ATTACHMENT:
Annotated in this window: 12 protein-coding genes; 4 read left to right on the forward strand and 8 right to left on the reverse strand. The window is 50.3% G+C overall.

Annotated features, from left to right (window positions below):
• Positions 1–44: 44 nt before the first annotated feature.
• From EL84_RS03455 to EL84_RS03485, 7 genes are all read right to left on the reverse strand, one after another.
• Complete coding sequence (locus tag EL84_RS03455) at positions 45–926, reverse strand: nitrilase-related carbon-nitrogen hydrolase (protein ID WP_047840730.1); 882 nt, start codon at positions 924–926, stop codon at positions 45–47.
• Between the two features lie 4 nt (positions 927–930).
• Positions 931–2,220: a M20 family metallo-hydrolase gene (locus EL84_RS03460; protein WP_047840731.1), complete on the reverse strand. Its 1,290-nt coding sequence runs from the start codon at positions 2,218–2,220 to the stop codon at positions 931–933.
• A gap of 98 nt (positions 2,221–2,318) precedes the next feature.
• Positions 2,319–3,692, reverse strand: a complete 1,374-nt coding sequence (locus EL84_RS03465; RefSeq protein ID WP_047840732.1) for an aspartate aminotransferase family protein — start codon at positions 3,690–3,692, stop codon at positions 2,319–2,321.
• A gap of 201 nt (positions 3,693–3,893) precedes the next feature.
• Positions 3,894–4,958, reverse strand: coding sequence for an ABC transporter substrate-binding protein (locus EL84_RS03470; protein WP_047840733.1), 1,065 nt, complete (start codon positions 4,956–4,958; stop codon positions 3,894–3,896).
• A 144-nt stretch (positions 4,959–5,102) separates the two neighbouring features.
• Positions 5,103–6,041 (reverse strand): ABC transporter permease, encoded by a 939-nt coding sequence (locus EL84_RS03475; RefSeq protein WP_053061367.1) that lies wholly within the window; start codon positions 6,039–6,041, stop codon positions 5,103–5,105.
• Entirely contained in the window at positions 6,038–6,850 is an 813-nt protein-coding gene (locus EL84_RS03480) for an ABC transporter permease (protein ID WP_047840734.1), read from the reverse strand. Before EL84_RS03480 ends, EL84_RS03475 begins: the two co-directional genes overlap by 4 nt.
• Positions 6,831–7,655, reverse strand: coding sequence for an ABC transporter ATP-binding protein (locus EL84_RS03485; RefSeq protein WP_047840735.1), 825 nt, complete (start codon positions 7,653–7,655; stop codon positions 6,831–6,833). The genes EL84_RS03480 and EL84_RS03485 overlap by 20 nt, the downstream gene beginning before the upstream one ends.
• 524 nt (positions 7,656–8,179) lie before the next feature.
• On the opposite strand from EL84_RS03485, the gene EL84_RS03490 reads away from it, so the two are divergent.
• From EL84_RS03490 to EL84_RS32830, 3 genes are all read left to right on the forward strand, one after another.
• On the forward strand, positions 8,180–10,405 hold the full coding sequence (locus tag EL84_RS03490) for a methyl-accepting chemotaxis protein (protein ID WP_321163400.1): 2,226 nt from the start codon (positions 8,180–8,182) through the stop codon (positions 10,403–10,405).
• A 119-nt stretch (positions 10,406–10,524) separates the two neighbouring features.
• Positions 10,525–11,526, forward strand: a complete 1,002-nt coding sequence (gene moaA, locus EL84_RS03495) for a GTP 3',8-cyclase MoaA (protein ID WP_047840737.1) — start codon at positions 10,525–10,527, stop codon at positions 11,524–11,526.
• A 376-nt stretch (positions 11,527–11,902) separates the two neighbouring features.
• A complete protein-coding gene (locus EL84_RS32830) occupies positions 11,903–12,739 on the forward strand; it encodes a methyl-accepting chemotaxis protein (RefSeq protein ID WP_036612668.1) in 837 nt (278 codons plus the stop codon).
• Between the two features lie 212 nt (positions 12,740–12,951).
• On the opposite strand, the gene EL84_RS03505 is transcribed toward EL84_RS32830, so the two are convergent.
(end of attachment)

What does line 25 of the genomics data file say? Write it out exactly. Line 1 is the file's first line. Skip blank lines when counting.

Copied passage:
• On the opposite strand, the gene EL84_RS03505 is transcribed toward EL84_RS32830, so the two are convergent.